By timothy from Slashdot's winner-gets-best-seat-in-the-wicker-man department
Over the course of October, we marked each day of our 15th anniversary month
with a different reader-submitted graphic
, instead of the usual Slashdot logo. (Thanks to all the artists who participated, whether or not your submission made it to the page: to keep it to one each day, we had to reluctantly cull a lot of great ones.) Now that all the selected graphics have had their day in the sun, we'd like your help in figuring out which one of the selected artists will receive a Nexus 7 tablet (in addition to one of our anniversary T-shirts
). Take a look at the current poll
and cast your vote
. We've listed a handful of favorites as poll options, but feel free to pick the "some other" option and make a case for your favorite in the comments. As the note below all Slashdot polls warns, "This whole thing is wildly inaccurate. Rounding errors, ballot stuffers, dynamic IPs, firewalls. If you're using these numbers to do anything important, you're insane." So we'll take the results with a grain of salt ("advisory") — but as of this writing, four of the options are between 13 and 16 percent, which gives us an idea that it's working pretty well.Read Replies (0)
By timothy from Slashdot's prisoner-failed-to-provide-enough-rope department
writes with this selection from PC Pro magazine: "Microsoft's failure to include the EU browser ballot in Windows 7 SP1 cost Mozilla as many as 9 million Firefox downloads, the organisation's head of business affairs revealed. Harvey Anderson said daily downloads of Firefox fell by 63% to a low of 20,000 before the ballot was reinstated, and after the fix, downloads jumped by 150% to 50,000 a day. Over the 18 months the ballot was missing, that adds up to six to nine million downloads — although it's tough to tell if the difference has more to do with Chrome's success or the lack of advertising on Windows systems. The EU is currently investigating the 'glitch,' and Microsoft faces a massive fine for failing to include the screen, which offers download details for different browsers to European Windows users, as part of measures ordered by the EU to balance IE's dominance."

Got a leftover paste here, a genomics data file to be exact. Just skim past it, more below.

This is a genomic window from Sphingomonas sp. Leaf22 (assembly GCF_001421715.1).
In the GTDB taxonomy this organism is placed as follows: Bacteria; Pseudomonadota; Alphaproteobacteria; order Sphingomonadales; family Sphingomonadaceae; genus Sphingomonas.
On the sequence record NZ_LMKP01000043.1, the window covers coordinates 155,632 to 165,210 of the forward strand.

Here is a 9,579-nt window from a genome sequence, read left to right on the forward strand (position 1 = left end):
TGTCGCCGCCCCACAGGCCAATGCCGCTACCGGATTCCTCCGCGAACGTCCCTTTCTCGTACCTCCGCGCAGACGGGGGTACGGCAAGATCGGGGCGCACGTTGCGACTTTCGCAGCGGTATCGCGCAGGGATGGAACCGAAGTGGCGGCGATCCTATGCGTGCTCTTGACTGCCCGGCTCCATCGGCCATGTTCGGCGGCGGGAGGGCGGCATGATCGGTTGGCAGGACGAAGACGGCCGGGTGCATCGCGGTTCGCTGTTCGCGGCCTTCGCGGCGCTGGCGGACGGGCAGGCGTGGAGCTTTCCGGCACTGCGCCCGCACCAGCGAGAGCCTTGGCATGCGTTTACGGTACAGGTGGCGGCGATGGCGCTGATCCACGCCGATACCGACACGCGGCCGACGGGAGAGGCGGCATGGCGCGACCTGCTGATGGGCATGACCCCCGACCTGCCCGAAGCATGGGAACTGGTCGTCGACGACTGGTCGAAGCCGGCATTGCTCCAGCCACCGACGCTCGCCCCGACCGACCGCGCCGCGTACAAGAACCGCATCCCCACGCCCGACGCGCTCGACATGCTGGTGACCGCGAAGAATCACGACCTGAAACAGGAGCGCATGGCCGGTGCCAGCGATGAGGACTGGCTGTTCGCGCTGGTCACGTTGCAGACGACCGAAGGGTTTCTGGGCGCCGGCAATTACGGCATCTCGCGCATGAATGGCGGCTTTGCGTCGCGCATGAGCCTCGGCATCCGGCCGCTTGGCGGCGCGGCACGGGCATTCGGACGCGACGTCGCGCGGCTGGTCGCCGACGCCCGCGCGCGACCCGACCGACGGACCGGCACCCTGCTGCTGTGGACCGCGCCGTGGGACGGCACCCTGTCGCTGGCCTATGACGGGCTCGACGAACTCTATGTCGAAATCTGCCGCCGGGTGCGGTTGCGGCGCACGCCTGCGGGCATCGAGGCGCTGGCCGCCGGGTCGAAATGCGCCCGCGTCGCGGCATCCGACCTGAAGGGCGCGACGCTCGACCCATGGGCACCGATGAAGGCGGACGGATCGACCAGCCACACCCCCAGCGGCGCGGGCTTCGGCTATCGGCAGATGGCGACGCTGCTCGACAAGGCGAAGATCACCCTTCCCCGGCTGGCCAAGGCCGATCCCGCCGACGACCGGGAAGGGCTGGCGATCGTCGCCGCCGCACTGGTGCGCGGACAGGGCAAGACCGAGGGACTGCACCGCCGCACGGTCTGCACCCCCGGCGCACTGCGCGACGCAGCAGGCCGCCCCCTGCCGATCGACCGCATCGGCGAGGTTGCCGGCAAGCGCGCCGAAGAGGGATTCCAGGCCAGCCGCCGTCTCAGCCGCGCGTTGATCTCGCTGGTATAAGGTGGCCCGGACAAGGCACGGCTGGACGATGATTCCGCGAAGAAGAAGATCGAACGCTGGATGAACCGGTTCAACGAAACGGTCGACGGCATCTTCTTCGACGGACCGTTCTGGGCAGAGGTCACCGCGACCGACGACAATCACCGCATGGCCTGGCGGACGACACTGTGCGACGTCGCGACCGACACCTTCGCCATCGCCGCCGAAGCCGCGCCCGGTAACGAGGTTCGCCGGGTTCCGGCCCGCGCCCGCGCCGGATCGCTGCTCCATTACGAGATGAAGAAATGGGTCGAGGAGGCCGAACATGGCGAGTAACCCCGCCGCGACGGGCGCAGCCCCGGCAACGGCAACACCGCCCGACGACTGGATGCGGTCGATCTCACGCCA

Reader Dupple points to coverage at ZDnet
, too.Read Replies (0)
By samzenpus from Slashdot's mightier-than-the-mouse department
First time accepted submitter Laser Dan writes "I'm an engineer (robotics) who can't seem to find a pen that satisfies me. Most of my writing is just temporary "thinking notes" on random bits of paper, like diagrams, flowcharts, equations etc, but pens always seem to have one or more of the following issues:
1. They write too thickly — I write very small, and when I start adding extra details to diagrams it gets even smaller. A line width of about 0.2-0.4mm would be good.
2. The ink bleeds, making the lines thick and unclear.
3. The ink is slow to dry or the tip grows blobs of ink, causing smudges everywhere.
4. The first line drawn is not fully dark, as the ink takes a short distance to get going.
5. The lines drawn are faint unless you press hard (I don't).
I have been given several fancy pens (Parker etc) over the years but they all suffered from problems 1, 3 (blobs), 4 and 5. I'm considering trying a Fisher space pen, but it looks like even the fine cartridge writes rather thickly. Have any fellow Slashdotters found their ultimate pen?"Read Replies (0)